Recently, I have been handling a Medicaid application for a senior who, sadly, must remain in a nursing home. His family includes his wife and an adult developmentally disabled child (both physically and intellectually) since birth.
The clients’ disabled son receives services under OPWDD under Self-Direction. An individualized ‘budget’ was created for their son based upon his plan of care and services. Their son’s budget is a combination of direct payments by OPWDD/Medicaid (to vendors, care agencies, day programs) and reimbursement to the parents for clothing, transportation, utilities, and family respite. Reimbursement isn’t on a schedule and can be small amounts based upon the budget. In my client’s case, deposits over the 5-year nursing home look back period ranged from below $100 to $730 or more.
Most families are not prepared for nursing home care nor its application process nor the scrutiny many counties place on documenting financial transactions of deposits and withdrawals. Here, the family deposited the OPWDD checks but didn’t keep a copy of the checks, or deposited some checks as cash without recording the source or purpose, or cashed the check because their own finances were stretched and the reimbursed monies had to be used for their son’s clothing or transportation or utility payments upon receipt.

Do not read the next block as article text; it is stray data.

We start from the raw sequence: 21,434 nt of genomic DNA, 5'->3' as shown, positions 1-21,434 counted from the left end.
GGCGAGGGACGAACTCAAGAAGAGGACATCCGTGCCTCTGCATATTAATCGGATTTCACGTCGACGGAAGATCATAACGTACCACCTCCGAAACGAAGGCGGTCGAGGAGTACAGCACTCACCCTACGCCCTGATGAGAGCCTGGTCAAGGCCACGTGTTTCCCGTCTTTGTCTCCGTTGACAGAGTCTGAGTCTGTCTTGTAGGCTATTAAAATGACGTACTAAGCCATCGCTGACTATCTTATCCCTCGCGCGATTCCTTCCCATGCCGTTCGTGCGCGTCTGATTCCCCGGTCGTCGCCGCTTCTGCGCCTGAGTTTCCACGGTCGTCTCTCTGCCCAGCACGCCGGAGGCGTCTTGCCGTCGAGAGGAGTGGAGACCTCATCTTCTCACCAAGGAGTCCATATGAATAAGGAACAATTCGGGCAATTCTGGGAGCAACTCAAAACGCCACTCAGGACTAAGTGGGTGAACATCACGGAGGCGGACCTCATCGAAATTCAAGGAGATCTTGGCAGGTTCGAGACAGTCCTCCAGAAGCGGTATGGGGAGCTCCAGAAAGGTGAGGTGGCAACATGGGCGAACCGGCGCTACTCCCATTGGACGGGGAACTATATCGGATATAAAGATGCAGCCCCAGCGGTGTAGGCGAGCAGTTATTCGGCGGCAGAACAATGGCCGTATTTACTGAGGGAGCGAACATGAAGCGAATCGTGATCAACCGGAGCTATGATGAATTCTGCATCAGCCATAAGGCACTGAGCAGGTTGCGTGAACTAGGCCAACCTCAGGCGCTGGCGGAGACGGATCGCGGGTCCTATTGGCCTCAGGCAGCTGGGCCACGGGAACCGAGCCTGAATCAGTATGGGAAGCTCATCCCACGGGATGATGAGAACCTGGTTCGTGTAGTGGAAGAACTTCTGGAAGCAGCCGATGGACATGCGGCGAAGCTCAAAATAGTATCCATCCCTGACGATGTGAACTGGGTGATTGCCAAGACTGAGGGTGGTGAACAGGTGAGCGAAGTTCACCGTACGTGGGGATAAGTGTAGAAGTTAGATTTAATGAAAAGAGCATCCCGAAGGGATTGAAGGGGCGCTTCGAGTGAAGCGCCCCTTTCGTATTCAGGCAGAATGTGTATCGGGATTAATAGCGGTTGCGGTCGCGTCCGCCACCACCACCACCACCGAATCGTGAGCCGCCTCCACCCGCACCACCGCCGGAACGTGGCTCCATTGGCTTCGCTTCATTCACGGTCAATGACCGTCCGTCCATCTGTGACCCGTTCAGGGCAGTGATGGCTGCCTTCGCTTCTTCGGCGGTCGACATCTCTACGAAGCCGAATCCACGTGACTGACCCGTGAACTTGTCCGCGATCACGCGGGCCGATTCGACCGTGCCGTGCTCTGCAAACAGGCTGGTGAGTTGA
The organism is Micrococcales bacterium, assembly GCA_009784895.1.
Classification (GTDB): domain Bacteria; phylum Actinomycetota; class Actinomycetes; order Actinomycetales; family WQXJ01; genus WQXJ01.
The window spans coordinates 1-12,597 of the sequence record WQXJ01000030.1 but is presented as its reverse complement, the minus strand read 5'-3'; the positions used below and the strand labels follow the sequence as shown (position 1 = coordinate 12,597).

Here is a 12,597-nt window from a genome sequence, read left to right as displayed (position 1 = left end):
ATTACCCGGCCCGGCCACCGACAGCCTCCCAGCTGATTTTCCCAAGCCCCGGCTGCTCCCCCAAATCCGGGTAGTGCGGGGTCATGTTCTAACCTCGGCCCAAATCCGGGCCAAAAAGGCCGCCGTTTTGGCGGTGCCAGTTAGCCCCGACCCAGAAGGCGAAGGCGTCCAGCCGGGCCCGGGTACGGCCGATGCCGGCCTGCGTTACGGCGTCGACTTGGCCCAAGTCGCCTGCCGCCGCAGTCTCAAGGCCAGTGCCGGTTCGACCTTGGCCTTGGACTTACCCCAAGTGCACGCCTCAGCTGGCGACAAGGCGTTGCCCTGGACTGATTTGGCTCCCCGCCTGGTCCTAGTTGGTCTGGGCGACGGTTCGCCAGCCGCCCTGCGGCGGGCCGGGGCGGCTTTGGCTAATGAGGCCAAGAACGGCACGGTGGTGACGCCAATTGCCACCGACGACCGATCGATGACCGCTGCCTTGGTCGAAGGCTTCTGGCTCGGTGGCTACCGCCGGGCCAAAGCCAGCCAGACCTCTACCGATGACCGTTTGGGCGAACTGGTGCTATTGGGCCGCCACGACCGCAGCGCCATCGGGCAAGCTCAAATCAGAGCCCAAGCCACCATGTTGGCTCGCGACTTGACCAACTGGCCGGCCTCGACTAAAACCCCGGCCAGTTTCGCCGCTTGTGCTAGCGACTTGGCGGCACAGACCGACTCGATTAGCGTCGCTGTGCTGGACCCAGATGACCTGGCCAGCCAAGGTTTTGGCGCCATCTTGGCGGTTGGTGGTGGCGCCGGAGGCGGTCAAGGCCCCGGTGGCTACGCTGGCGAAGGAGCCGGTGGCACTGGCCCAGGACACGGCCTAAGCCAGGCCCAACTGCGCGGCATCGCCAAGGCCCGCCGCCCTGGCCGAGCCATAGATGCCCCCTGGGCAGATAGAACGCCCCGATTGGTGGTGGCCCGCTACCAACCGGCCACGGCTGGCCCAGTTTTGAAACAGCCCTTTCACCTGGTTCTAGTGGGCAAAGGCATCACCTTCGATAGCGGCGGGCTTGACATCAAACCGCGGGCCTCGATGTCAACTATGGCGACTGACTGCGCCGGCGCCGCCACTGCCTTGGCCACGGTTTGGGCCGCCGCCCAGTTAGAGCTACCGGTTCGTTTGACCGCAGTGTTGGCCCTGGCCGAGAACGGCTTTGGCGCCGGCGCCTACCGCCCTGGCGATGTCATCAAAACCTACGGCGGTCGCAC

And so, my hints for you to prepare for a possible nursing home application, including if you, too, have a developmentally disabled adult receiving payments through Self-Direction under OPWDD:
1. Take a photograph of the check you receive and save it to an email account. Or, make an old fashion copy of the check and save it in a folder.
2. Deposit slips should have details – it’s okay to write on the deposit slip who the check is from and what it’s for. This serves as legal proof in the future.
3. If you are cashing a check, or making a partial deposit and partial cash withdrawal, then follow the same steps in 1 and 2.
4. Not able to take a photograph, make a copy, or don’t use email, then use your check register. Write down what you deposit, where it came from and why. And if you are cashing the check, write down the same information. A check register is considered a legal “contemporaneous record” and lawful evidence of a transaction.
5. If you have a child who receives OPWDD payments, speak with the Self Direction broker about setting up an account into which you deposit each and every check or payment so that funds are segregated from your own until used by you and separate from any future Medicaid documentation if nursing home care is needed.
My office handles elder law and special needs planning, Medicaid applications, guardianship and estates. For a legal consultation, please contact the office.